The investment firm for one of the world’s biggest retail fortunes is boosting its private equity bets after stepping back from public markets.
David Sainsbury, whose great-grandfather founded supermarket chain J Sainsbury Plc, plans to put as much as 253 million pounds ($337 million) into private equity funds through his family office, Innotech Advisers, according to a U.K. registry filing.
The London-based firm already had more than 400 million pounds allocated to managed funds in the sector at the end of last year, when its investments had a market value of 1.1 billion pounds, the filing showed.
Sainsbury, 81, is increasingly investing in private markets after his family office divested from the U.K.’s second-largest grocer, which has lost almost a third of its value over the past two decades.
Innotech was still a major shareholder in the London-based food retailer in 2011 with a 5% stake worth about 270 million pounds, but the firm sold all of its shares by the end of 2018, filings show. Innotech’s investments in private equity funds increased during the same period by more than 40%.
Innotech “remains in a strong position to take advantage of any suitable investment opportunities,” the firm said in its recently filed 2020 accounts.
A representative for Sainsbury, who helped lead the listing of his family’s business on the London Stock Exchange in 1973, declined to comment.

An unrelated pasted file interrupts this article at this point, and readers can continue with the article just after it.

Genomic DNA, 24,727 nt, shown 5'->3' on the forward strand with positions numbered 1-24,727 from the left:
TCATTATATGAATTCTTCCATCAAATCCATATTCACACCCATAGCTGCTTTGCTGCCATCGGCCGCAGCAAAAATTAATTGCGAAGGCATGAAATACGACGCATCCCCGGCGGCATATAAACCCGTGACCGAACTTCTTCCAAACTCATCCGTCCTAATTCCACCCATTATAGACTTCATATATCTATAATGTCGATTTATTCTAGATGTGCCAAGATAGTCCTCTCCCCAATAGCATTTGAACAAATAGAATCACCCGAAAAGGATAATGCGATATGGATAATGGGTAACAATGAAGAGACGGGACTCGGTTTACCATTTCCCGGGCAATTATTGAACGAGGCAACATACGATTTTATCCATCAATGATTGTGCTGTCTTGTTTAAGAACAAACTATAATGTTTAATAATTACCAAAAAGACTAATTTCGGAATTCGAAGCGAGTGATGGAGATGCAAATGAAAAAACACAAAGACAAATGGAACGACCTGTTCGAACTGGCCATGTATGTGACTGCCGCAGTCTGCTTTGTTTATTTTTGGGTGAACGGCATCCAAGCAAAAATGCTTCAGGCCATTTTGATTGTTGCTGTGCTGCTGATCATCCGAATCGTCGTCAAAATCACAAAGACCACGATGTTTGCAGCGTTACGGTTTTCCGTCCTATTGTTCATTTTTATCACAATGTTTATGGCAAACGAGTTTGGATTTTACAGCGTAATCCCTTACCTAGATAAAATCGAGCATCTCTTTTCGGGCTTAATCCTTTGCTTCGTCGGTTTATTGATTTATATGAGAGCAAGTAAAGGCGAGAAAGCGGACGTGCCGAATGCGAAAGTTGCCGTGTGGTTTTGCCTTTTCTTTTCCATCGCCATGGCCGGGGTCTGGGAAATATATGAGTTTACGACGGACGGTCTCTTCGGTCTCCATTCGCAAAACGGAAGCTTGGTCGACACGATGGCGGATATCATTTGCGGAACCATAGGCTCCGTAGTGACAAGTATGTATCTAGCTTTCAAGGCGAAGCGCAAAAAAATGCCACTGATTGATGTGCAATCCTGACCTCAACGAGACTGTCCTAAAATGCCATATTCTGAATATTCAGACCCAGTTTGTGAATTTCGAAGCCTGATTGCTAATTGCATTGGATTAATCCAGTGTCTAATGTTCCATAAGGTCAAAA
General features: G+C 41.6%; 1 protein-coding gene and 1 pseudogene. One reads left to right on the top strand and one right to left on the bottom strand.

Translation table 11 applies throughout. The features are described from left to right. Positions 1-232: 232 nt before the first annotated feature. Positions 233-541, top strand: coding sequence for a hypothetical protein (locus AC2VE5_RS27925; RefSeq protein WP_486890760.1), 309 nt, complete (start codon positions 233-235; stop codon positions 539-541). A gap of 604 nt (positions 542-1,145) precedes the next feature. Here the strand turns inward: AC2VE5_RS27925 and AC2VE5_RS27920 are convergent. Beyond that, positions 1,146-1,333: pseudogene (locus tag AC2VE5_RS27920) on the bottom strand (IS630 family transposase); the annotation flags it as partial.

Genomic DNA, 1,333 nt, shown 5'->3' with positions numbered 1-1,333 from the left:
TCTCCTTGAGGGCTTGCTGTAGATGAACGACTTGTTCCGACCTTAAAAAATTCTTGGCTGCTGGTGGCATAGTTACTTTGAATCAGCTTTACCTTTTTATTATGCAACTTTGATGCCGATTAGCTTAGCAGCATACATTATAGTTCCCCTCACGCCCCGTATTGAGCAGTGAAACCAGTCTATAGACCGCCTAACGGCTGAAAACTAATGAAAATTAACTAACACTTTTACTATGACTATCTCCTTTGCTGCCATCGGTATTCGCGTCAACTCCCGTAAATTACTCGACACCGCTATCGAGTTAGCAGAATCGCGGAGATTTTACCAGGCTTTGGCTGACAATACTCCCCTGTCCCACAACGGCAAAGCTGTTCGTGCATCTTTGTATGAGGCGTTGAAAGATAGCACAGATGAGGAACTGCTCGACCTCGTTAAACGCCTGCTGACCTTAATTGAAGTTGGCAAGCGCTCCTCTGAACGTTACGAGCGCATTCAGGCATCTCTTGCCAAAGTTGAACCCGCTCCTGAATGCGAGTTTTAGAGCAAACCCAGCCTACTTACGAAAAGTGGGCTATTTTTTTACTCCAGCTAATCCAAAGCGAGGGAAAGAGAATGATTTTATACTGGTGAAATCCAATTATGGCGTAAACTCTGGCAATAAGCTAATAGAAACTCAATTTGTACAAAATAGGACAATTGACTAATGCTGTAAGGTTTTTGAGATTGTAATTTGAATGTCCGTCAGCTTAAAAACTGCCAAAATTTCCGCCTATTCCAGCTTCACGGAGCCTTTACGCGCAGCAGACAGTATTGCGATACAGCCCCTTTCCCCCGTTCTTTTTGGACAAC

Private equity is a favored asset class for family offices, the closely held firms that manage the financial affairs of the ultra-rich. More than 50% of 191 family offices surveyed this year by UBS Group AG see the sector as a way of accessing exclusive bets, while alternative-investment firms are increasingly looking to them to boost their private equity, real estate and credit funds.
Sainsbury worked at his family’s namesake business for more than two decades and served as its chairman before he stepped down in 1998 to pursue a career in politics. He’s also University of Cambridge’s chancellor and one of the U.K.’s biggest philanthropists, with his charitable foundation giving more than 1 billion pounds to causes including neuroscience, education and the arts.
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